Five things for pharma marketers to know: Thursday, July 9

A new study found that pregnant women taking certain antidepressants have higher risks of birth defects.
A new study found that pregnant women taking certain antidepressants have higher risks of birth defects.

There is a slightly higher risk of birth defects when pregnant women take Prozac or Paxil, two of the most popular antidepressants, during the early months of pregnancyThe Wall Street Journal reported. The higher risk also occurs if a woman takes either drug in the month before pregnancy but is not tied to Zoloft, Celexa or Lexapro. Antidepressants are one of the most common classes of drugs prescribed in the US.


Johnson & Johnson's experimental psoriasis drug, guselkumab, cleared psoriasis plaques in a higher percentage of patients when compared to AbbVie's Humira, the Associated Press reported. Humira is the world's top-selling drug, generating $12.5 billion in sales in 2015. Eli Lilly also has a competing treatment called ixekizumab in late-stage testing. The J&J-funded study was published Wednesday in The New England Journal of Medicine.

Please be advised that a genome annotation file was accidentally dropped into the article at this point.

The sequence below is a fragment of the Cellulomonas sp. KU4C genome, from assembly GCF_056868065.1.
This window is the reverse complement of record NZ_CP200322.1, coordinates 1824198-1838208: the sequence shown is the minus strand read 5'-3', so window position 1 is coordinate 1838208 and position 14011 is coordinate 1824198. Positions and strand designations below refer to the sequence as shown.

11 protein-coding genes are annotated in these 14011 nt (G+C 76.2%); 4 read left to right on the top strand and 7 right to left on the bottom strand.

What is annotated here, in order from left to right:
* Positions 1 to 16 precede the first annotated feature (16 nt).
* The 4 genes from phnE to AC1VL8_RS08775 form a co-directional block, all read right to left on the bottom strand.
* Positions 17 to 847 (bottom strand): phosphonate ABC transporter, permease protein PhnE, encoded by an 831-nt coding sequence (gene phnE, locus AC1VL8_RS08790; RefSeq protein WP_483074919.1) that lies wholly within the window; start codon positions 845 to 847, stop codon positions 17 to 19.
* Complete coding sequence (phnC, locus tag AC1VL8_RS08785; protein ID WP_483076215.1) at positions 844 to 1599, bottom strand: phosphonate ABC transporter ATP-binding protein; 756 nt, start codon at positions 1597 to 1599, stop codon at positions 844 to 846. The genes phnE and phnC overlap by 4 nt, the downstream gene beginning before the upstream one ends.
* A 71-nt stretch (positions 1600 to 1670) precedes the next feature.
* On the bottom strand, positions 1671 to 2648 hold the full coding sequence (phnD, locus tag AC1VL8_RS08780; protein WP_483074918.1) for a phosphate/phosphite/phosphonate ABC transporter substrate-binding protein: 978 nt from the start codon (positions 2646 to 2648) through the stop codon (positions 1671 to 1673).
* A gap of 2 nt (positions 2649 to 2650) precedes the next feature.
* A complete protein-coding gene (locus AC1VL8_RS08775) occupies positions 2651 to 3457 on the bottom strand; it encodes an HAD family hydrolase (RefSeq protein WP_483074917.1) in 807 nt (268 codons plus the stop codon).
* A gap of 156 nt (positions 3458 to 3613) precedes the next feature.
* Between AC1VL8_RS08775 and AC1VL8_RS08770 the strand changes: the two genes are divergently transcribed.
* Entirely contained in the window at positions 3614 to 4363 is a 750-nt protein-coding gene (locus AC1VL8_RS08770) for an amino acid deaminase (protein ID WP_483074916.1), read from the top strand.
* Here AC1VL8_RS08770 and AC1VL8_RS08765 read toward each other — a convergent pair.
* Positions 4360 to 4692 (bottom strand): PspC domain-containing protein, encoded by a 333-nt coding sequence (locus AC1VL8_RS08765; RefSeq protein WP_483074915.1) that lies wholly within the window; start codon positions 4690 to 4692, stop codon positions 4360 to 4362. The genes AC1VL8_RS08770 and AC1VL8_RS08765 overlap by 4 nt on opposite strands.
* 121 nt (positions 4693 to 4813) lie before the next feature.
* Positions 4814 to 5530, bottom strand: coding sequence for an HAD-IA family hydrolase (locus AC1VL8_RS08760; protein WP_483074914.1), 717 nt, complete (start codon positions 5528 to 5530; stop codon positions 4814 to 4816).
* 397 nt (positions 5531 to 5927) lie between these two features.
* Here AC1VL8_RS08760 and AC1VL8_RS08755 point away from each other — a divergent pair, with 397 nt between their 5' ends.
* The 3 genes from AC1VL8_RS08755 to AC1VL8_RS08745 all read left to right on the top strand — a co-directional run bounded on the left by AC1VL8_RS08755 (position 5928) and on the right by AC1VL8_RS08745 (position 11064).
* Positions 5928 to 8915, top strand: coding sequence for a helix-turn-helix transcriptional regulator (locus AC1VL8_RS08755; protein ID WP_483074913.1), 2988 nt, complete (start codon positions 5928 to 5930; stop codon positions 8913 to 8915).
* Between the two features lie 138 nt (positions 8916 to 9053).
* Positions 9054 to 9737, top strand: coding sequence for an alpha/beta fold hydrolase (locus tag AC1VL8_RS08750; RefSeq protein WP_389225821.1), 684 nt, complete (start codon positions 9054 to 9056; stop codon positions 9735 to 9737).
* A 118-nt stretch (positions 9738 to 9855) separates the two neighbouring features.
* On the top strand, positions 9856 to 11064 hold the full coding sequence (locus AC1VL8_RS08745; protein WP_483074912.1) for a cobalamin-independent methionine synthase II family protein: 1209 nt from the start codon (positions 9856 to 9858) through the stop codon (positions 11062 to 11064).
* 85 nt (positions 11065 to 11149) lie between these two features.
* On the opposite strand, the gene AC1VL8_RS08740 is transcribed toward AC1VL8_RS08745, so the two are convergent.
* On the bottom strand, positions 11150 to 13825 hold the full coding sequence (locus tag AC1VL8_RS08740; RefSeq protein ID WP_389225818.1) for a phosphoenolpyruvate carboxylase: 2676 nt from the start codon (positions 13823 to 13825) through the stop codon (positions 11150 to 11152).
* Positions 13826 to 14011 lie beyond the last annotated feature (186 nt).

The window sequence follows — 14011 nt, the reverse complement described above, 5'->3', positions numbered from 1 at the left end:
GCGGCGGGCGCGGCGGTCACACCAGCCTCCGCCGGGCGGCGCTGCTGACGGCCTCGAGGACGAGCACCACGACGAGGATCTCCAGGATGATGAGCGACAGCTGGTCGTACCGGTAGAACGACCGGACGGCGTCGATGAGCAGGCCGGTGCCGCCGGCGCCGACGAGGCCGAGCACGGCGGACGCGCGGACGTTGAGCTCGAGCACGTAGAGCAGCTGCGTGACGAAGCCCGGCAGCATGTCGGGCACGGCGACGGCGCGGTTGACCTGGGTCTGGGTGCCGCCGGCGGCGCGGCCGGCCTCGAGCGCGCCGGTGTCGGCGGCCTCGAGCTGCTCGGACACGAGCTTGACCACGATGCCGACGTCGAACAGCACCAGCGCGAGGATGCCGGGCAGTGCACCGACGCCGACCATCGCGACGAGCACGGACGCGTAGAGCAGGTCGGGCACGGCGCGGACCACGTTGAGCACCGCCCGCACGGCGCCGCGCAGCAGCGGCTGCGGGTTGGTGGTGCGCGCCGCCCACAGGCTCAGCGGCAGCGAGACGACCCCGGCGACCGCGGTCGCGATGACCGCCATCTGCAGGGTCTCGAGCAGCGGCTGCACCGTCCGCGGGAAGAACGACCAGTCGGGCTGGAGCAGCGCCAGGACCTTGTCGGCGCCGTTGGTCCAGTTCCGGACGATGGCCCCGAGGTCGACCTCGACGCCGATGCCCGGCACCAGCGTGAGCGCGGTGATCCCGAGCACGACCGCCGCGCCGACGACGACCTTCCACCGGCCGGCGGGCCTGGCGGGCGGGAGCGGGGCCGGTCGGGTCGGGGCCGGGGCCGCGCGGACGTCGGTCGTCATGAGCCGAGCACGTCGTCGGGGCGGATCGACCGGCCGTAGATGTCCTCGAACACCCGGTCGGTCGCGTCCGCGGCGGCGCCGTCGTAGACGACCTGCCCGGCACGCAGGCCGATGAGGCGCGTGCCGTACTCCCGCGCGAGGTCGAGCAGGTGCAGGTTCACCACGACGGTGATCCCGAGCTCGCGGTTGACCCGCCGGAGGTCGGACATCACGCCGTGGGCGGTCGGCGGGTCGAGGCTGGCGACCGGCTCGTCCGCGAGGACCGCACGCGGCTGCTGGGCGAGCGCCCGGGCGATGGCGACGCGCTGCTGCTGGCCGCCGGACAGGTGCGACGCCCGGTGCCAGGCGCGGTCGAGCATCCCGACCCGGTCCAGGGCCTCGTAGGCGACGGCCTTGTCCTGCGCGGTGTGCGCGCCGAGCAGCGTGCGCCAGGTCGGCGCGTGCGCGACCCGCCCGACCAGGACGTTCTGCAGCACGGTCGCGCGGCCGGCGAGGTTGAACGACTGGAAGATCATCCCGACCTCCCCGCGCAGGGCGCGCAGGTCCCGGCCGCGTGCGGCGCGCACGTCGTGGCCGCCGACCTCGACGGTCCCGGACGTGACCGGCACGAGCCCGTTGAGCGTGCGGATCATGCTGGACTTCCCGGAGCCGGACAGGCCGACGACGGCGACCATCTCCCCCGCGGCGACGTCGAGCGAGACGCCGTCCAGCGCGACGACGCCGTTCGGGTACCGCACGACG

AstraZeneca said it divested its gastrointestinal drug Entocort to the Zeria Group for $215 million. The agreement does not include US rights to the therapy, which is used to treat patients with Crohn's disease and ulcerative colitis. The drug generated $53 million in product sales last year outside the US.


23andMe said customers can opt out of sharing their genetic data with pharmaceutical companies, but about 80% of customers choose to share that information with drugmakers, according to Business Insider. 23andMe formed 14 collaborations with pharma companies like Pfizer and Genentech in 2014. The company earlier this year formed a drug discovery business.


A court in South Carolina reduced the penalty against Johnson & Johnson for illegal marketing of Risperdal, its antipsychotic treatment, according to the Associated Press. The drugmaker is required to now pay $124 million, which is lower than the $200 million it was originally ordered to pay. The drugmaker has been forced to pay millions of dollars in lawsuits relating to the promotion of Risperdal.  

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